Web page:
Debian. Because I somewhat doubt that they made this change without a
proper discussion. And Debian is very much server oriented.
Can we not have the RPM package drop a file in /etc/security/limits.d
to set the limit only when that package is installed? That way it
only affects users of that package.
That only affects stuff that goes through PAM (specifically, all PAM
stacks that include pam_limits.so).

It is my intention to change this system wide, i.e. for system
services (which do not go through PAM) too.

Lennart

--
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Kamil Paral
2018-10-15 16:00:05 UTC
Permalink
Post by Lennart Poettering
Post by Anderson, Charles R
Post by Kamil Paral
It would be nice if somebody managed to find where this is patched in
Debian. Because I somewhat doubt that they made this change without a
proper discussion. And Debian is very much server oriented.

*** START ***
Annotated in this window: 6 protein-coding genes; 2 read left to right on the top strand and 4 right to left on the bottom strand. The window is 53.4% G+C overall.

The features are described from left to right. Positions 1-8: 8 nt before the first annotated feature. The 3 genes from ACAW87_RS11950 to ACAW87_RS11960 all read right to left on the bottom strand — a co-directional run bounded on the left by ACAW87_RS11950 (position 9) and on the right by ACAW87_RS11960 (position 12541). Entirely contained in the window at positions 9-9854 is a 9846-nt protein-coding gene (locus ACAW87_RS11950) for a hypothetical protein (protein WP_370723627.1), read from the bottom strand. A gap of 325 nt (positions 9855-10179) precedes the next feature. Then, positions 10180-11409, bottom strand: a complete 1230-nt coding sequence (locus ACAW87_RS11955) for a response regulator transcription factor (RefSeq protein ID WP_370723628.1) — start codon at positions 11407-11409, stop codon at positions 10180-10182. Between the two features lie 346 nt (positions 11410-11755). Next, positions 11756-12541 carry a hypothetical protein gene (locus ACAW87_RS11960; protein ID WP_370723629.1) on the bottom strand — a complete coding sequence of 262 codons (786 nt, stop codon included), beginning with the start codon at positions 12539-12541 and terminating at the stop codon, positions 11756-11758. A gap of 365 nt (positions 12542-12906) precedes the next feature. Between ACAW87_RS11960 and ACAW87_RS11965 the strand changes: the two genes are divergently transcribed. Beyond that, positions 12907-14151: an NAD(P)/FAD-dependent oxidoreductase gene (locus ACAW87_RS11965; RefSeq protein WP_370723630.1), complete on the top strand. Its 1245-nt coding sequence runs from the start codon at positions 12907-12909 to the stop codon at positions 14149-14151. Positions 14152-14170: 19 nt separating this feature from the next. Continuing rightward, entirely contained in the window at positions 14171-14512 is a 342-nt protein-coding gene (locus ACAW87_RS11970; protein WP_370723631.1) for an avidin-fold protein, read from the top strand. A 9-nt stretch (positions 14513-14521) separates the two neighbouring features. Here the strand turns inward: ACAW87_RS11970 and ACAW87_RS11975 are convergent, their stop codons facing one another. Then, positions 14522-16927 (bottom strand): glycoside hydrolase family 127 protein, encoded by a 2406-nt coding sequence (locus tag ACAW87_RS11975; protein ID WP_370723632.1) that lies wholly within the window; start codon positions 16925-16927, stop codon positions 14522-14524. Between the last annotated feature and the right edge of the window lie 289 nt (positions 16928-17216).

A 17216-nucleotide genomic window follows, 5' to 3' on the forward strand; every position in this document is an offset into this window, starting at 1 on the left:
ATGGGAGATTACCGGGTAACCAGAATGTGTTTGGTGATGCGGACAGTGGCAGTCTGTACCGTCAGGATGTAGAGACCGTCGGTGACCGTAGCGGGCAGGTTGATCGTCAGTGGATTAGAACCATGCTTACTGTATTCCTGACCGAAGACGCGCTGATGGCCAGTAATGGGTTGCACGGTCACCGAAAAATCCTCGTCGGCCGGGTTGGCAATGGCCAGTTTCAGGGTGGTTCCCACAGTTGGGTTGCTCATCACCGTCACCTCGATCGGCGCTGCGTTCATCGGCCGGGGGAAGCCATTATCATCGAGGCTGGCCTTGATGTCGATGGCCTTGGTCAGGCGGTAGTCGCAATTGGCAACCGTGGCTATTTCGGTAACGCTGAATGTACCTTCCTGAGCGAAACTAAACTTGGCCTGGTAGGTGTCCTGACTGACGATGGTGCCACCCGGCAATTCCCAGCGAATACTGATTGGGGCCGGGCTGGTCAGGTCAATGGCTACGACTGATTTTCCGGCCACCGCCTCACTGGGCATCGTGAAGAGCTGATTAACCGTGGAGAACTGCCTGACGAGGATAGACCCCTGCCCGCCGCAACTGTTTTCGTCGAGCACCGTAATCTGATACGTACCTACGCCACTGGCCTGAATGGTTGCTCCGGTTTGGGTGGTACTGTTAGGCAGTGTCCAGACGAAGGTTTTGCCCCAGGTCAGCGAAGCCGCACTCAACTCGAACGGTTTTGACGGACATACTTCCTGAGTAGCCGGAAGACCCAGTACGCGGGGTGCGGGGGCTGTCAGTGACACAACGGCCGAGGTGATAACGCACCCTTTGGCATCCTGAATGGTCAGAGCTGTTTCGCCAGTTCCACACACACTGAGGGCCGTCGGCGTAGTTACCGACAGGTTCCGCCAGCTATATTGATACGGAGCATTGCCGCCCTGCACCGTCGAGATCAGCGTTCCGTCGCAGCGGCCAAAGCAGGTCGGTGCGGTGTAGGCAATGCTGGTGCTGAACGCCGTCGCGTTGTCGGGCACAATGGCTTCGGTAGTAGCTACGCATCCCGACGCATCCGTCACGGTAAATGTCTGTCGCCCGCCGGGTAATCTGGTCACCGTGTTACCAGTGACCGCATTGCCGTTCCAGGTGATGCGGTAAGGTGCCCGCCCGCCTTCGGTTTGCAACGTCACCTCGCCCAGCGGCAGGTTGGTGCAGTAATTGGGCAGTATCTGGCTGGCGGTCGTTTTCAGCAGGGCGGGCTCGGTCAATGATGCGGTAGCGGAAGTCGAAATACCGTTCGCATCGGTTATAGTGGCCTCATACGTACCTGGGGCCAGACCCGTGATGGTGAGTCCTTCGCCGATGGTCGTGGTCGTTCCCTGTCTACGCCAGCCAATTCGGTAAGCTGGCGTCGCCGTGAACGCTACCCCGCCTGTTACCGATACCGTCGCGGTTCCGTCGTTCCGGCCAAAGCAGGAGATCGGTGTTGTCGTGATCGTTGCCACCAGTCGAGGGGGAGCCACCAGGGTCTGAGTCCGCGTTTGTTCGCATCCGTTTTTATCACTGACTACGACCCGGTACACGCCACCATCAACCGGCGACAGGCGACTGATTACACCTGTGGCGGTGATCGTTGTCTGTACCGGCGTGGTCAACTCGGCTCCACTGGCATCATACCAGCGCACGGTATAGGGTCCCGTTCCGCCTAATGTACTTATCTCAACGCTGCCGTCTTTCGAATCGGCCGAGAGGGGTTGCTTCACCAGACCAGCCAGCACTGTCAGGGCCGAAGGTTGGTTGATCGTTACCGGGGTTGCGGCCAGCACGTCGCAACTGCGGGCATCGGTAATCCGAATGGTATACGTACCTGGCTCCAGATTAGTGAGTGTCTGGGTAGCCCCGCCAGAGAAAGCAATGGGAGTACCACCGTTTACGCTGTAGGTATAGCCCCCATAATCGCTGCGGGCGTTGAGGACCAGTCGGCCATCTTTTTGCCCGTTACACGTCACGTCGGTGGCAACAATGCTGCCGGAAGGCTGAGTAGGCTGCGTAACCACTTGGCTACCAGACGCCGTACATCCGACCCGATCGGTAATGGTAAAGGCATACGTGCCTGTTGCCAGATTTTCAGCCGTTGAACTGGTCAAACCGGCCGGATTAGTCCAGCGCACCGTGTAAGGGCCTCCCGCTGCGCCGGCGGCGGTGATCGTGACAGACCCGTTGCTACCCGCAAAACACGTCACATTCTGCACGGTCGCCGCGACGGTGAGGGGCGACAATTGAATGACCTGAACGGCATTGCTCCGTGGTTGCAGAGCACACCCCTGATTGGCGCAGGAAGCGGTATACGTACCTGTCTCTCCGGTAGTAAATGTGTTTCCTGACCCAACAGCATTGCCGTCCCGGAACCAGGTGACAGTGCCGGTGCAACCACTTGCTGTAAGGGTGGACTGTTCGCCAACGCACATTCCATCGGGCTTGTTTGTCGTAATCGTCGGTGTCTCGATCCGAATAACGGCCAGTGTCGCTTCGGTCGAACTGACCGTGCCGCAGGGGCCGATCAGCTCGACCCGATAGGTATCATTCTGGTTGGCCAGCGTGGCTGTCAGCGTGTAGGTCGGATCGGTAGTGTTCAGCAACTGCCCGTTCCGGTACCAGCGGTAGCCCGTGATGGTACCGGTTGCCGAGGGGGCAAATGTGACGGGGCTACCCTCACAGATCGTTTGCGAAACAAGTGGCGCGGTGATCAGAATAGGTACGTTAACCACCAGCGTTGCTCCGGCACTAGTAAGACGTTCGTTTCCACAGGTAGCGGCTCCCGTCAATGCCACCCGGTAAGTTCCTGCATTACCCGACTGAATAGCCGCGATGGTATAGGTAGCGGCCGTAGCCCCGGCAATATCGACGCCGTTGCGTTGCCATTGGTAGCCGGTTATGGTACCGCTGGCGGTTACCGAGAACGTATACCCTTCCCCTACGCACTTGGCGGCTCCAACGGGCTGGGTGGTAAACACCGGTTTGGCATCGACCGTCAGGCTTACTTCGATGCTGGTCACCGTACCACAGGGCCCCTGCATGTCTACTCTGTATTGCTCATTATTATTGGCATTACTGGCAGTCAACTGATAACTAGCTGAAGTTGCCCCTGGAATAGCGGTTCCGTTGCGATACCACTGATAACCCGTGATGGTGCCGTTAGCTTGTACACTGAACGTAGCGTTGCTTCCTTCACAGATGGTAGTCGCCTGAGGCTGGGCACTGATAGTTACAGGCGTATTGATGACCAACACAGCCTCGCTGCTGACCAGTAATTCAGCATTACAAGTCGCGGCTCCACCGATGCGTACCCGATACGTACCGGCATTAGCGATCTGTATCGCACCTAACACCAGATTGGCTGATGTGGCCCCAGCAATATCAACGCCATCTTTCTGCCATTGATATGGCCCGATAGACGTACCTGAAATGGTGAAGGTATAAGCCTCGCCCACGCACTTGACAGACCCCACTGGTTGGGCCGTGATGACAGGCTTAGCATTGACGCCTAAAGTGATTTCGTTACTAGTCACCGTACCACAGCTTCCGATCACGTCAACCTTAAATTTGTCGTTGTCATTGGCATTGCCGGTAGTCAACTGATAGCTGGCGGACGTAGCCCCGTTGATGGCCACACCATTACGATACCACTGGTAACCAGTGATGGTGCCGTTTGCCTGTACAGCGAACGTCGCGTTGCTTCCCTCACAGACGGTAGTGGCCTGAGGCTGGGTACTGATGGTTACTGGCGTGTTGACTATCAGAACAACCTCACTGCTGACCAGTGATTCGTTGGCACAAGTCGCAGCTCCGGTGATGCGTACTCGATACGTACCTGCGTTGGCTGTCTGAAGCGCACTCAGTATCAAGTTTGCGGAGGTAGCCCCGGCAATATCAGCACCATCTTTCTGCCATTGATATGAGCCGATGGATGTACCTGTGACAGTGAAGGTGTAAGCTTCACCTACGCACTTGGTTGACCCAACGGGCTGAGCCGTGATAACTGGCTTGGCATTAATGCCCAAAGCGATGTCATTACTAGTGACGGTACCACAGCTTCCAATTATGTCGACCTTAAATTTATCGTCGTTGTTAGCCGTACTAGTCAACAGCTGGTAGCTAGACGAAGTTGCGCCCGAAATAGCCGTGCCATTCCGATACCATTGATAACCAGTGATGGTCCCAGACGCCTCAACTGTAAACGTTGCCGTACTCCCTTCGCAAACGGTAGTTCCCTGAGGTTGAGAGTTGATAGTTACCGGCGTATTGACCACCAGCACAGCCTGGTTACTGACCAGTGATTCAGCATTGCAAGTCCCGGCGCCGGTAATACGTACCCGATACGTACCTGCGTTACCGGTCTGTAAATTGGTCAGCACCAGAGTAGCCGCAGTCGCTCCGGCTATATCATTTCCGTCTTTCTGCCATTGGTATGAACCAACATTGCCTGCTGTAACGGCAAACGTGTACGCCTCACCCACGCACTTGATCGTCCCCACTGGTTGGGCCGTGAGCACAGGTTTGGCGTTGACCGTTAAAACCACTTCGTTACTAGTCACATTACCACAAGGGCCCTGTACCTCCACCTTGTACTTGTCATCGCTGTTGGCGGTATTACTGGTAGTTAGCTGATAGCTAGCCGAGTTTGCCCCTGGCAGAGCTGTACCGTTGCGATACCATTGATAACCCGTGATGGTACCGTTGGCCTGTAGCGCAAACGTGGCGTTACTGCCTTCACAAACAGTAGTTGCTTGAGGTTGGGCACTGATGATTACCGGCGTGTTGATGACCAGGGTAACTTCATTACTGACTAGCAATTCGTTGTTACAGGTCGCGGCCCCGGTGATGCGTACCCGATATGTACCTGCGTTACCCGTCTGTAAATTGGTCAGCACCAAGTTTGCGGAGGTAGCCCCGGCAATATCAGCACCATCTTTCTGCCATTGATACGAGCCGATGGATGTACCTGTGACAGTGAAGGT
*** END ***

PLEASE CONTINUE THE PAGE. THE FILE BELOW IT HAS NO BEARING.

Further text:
Can we not have the RPM package drop a file in /etc/security/limits.d
to set the limit only when that package is installed? That way it
only affects users of that package.
That only affects stuff that goes through PAM (specifically, all PAM
stacks that include pam_limits.so).
It is my intention to change this system wide, i.e. for system
services (which do not go through PAM) too.
Lennart, what is the path forward here? Should we pull in some security
experts to give us recommendations on the best default value? Or are those
conversations already happening somewhere else? Also, do you need any more
information regarding the Wine esync use case, or has Zebediah provided
sufficient data?

Thanks.
Zbigniew Jędrzejewski-Szmek
2018-10-15 16:04:23 UTC
Permalink
Post by Kamil Paral
Post by Lennart Poettering
Post by Anderson, Charles R
Post by Kamil Paral
It would be nice if somebody managed to find where this is patched in
Debian. Because I somewhat doubt that they made this change without a